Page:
Many African cities have not been as able to cope as well with the massive increase in urbanization as other cities around the world. Perhaps the most obvious problem is housing. More than 60 percent of the continent’s urban population live in informal settlements where poverty and poor living conditions are rampant.

While the very poor are most affected, African cities’ weak infrastructure affects all of their residents. Some common difficulties that these cities face are:

  • Lack of water and electricity due to limited resources, high costs and poor utility management.
  • Poor access to sanitation facilities affects urban and rural Africans alike. Only a third of the population of sub-Saharan Africa has access to proper sanitation.
  • Heavy traffic congestion that leads to massive daily losses of productivity.
  • Difficulty fighting crime and disease, especially in underdeveloped urban areas with high poverty levels.

Developing smart cities in Africa has the potential to help address these problems.

Smart Cities in Africa

Broadly speaking, smart cities aim to use new data-collecting technology and modernized infrastructure to provide safer and more efficient services for their citizens. This can take a variety of forms, many of which have already begun to be used around the continent.

Cape Town is a good example of such a solution. The South African city has partnered with network providers to acquire data from sensors placed around the city. This data helps the city run more effectively in several ways ranging from traffic monitoring to waste management, crime detection and fire response.

Some countries are taking another route toward smart cities by proposing satellite cities — new urban areas built in areas near pre-existing cities. Kenya, Rwanda, Nigeria and other countries all have such projects in the works. Many of these satellite cities would provide thoroughly modern infrastructure and luxury amenities to attract tech-savvy entrepreneurs.

Smart, Safe and Sustainable

While satellite cities have faced some criticism for being created well out of reach of the millions of poor Africans already living in cities, they are only one facet of a movement toward better urban areas across the continent.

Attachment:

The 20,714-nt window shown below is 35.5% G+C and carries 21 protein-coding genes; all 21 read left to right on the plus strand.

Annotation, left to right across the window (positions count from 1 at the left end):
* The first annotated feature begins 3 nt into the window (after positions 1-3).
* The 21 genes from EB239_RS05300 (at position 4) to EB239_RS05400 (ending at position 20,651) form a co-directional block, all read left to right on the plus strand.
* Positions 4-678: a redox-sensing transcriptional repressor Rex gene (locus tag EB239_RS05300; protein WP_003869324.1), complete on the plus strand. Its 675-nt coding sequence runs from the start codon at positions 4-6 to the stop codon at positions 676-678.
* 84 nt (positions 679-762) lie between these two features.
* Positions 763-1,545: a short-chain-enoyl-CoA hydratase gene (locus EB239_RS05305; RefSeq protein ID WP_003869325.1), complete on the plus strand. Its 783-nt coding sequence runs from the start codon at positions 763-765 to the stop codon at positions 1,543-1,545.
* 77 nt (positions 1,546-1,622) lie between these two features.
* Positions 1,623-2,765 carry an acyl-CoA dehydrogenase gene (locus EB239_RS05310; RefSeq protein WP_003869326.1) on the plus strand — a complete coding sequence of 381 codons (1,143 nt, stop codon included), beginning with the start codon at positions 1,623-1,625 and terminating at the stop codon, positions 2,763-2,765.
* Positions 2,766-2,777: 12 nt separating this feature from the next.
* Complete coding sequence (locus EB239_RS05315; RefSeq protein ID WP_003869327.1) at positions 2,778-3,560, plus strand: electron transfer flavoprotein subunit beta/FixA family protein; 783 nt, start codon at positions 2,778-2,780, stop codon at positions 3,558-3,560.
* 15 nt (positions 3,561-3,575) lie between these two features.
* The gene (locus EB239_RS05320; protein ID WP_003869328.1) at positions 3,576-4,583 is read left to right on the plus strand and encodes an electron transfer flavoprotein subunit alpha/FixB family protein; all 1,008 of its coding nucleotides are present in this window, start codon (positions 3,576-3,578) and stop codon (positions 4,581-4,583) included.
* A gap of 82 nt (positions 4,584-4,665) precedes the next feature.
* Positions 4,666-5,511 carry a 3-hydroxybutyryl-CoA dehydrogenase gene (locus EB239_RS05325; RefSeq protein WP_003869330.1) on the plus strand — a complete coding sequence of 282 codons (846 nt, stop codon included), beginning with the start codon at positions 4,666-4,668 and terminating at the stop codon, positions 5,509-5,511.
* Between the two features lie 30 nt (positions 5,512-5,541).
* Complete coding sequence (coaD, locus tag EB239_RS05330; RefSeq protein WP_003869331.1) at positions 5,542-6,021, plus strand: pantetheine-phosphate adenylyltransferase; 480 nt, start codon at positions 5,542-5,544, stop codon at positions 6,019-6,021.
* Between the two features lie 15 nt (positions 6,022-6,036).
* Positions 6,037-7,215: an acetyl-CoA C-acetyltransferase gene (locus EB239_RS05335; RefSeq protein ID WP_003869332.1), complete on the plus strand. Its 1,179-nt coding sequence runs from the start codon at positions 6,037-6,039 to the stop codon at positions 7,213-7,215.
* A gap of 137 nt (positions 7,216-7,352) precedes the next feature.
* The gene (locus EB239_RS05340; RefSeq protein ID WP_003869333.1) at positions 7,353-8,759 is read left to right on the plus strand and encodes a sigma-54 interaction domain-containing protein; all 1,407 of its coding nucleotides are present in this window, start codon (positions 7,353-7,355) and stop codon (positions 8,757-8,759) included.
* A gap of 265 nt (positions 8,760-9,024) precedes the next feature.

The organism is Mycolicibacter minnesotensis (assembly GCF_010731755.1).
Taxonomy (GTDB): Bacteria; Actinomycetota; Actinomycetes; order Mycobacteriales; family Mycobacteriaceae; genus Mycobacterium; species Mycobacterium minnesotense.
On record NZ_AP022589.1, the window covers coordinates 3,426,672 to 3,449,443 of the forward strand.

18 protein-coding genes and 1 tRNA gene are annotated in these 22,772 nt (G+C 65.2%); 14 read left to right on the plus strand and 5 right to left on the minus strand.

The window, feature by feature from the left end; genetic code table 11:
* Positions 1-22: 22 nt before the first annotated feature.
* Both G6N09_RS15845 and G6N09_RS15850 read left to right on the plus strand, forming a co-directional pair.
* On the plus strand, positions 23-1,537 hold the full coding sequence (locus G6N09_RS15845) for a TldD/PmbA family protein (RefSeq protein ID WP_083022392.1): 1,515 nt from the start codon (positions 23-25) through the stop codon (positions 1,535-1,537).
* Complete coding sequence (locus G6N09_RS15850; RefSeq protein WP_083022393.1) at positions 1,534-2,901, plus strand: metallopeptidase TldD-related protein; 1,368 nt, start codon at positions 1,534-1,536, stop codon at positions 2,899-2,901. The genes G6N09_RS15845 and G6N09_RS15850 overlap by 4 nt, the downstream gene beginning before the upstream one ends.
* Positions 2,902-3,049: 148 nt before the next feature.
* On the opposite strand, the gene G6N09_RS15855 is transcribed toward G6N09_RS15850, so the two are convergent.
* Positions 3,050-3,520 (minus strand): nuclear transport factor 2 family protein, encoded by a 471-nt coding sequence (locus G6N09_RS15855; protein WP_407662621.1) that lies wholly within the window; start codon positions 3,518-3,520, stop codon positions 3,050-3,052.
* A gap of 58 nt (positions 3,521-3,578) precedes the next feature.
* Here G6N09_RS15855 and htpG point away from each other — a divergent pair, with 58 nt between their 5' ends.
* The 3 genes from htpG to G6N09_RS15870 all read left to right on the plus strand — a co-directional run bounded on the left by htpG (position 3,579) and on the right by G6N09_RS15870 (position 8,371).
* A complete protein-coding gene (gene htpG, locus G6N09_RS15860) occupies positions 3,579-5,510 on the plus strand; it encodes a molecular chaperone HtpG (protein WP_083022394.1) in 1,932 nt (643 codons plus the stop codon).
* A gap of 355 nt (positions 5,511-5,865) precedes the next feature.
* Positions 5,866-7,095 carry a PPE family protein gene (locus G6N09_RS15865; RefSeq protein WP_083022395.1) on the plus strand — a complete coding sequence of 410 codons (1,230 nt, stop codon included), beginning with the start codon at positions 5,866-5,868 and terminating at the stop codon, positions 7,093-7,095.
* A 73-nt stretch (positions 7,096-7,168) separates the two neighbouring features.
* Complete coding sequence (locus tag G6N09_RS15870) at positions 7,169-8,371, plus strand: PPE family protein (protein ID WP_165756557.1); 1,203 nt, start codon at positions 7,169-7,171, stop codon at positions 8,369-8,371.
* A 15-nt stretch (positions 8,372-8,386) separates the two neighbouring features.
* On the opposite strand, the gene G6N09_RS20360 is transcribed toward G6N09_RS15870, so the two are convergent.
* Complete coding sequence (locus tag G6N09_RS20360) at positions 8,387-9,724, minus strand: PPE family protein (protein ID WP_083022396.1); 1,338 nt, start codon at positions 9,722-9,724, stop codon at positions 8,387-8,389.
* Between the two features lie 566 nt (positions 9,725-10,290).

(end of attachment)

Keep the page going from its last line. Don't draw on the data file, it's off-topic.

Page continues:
Smart cities in Africa are still in their infancy, but they have an advantage. While many cities in the developed world have to maintain outdated infrastructure, African cities can build updated services and facilities from the ground up.

As African economies continue to grow, these modernized cities will be able to make more sustainable use of resources, respond better to crises and adapt to a world racing forward in the field of technology.

While smart cities will not fix Africa’s urbanization problems overnight, they are certainly a step toward both providing better living conditions and being able to compete with other cities around the world in the global economy.

Joshua Henreckson

Infrastructure in KenyaThe East African Community (The EAC) consists of Burundi, Rwanda, Tanzania, Uganda and Kenya. However, the only country not on the U.N.’s list of Least Developed Countries is Kenya, which is why it is the best qualified to become an intra-regional hub for trade in East Africa. Presently, the Kenyan government is looking for offers to improve and expand infrastructure networks. This will inevitably create significant trade opportunities throughout Eastern and Central Africa. The expansion of infrastructure in Kenya will create a direct, positive impact on all of this country’s immediate neighbors.

Projects Being Implemented for Infrastructure in Kenya

  • Trading: The Lamu Port and South Sudan Ethiopia Transport (LAPSSET) projects will open up a passageway for an increase of trade opportunities with Kenya’s northern neighbors, South Sudan and Ethiopia. The development of this project will lead to opportunities in construction of railroads, roads, airports, houses and utilities. Opportunities are expected in multiple areas of Kenya because of the LAPSSET project.
  • Housing: The National Housing Corporation is using its principal agency status of implementing the government housing policy by putting a program in place to enable interested investors to recognize the current goal of building 150,000 housing units per year. Facilitating this project into action will create more openings for Kenyans and their living situation, allowing people to move up in the housing world, instead of staying in the same place for decades.
  • Economy: The Kenya Airports Authority is in the midst of building a shopping mall, a hotel, a business zone and a commercial passenger terminal at JKIA. This terminal would provide successful bidding companies with equipment and materials for this improvement to Kenya’s Airport. This development would most likely increase the flow of people through Kenya because of the improved infrastructure, pulling Kenya towards its goal of becoming an intra-regional hub for infrastructure.
  • Telecommunications and Transportation: There is a $556 billion investment planned for infrastructure development in Kenya. The majority of this investment will focus on telecommunications and power generation infrastructure. There are also major road projects that are ongoing, one being the Nairobi Southern Bypass, which was appointed in 2012 and is now 40 percent complete. An estimated $5.14 billion has been set aside for road project investment in Kenya. Many industries are expected to benefit from this planned infrastructure, which include oil and gas, mining, agriculture and retail.